Obesity is one of the most widespread health problems around the globe. And what makes it even more serious is that there are very few effective drugs out there. Researchers now think that grizzly bears may have the right answer on how to rid obesity.
As it is, the drugs that are currently available in the market to counter obesity are very few and all of them come with a whole lot of side-effects. In simpler words, they can lead you to other health issues while you try to rid yourself of all that extra fat.
Kevin Corbit is a researcher at the Washington State University who has been studying grizzly bears. According to Corbit, grizzly bears may have the right clues to help us understand how can we get rid of the extra fat in our bodies without any side-effects.
In an article recently penned for New York Times, Corbit explains how grizzly bears consume their food, “After an epic period of late-summer gorging, during which, every day, a bear may consume more than 50,000 calories and gain up to 16 pounds, it will fast for up to seven months. Then it subsists solely on stored fat, without eating, drinking, urinating or defecating. Bears also shut down their renal function during hibernation, resulting in badly scarred kidneys and high levels of blood toxins that would kill a human. What is truly remarkable is that the bears’ kidney failure is reversible: Upon awakening from hibernation, their kidney function is fully restored with no lasting damage.”
So there is something of a secret in a grizzly bear’s lifestyle. It can gorge immense amounts of food, then lay down for months-long slumber and eventually, get back up and about without damaging anything inside its body.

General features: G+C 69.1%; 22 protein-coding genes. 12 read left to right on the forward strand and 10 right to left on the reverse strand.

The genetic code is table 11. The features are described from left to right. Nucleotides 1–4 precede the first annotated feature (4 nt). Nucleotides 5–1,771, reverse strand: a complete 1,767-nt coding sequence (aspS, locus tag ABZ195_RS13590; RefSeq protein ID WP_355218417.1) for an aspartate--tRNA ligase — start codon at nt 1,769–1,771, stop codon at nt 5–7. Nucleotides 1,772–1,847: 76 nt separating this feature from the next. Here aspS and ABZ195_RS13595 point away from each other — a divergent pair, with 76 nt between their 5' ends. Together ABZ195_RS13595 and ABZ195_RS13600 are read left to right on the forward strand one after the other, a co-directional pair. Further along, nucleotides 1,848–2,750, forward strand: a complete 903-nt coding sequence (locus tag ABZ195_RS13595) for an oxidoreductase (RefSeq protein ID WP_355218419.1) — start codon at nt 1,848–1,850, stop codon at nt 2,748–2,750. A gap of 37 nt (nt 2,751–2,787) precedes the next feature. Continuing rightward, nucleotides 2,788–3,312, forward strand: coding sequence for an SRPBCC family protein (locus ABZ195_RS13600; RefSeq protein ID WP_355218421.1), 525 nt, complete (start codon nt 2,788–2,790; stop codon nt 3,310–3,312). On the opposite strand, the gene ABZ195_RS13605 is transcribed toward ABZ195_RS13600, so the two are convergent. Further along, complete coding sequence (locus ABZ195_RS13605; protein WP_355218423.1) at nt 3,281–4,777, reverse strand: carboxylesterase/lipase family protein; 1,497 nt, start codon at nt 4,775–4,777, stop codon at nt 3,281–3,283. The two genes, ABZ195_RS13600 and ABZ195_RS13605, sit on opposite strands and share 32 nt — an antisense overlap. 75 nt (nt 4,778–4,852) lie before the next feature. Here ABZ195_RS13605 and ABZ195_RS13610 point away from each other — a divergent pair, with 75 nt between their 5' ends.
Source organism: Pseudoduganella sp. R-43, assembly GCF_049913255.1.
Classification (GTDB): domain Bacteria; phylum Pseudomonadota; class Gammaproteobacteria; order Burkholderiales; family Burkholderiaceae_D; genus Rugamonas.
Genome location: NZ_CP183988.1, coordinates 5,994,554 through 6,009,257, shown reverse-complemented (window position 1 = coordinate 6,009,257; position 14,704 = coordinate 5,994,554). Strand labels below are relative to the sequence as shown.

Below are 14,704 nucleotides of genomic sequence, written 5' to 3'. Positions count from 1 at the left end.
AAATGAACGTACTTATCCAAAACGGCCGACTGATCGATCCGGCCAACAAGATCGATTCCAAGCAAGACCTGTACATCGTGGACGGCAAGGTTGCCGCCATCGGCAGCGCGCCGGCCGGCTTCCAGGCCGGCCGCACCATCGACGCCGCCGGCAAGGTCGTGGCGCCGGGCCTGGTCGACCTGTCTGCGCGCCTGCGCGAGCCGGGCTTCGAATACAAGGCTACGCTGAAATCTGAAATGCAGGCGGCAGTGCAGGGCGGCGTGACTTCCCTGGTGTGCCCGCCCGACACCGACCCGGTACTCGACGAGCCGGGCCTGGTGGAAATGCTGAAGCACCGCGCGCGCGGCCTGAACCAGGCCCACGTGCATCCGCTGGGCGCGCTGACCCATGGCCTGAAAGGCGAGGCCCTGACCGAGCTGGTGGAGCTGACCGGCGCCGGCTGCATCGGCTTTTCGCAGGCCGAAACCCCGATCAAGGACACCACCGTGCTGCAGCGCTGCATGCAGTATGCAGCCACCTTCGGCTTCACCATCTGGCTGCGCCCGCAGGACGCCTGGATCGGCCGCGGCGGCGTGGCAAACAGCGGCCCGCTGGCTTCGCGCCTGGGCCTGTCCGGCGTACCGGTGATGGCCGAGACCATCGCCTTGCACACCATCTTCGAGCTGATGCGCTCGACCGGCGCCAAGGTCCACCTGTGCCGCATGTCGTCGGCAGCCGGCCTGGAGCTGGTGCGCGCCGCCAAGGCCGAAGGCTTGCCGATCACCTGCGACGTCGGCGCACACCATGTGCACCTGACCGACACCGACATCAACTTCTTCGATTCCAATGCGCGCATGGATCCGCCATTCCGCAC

One of the key problems with humans is that our bodies generally need to stay sensitive to insulin. When insulin sensitivity is disturbed, diabetes occurs and that can also lead to obesity. Bears are very interesting in contrast because the more they eat, the more sensitive they become to insulin.
Eventually, when they have eaten their fill for the next 6 or 7 months, these bears turn off the insulin sensitivity and go into hibernation. During this period, insulin does not affect their bodies in any way.
Corbit further writes in his piece, “Put another way, bears naturally and reversibly succumb to diabetes. Since we know when they make this switch, we hope to pinpoint how they do this. Grizzlies also handle obesity in a much different manner than humans — without tissue inflammation or storing fat where it does harm.”
The case of grizzly bears is certainly very fascinating and interesting. And if it truly turns out to contain the right answer to the obesity problem, it can instantly help billions of humans around the globe.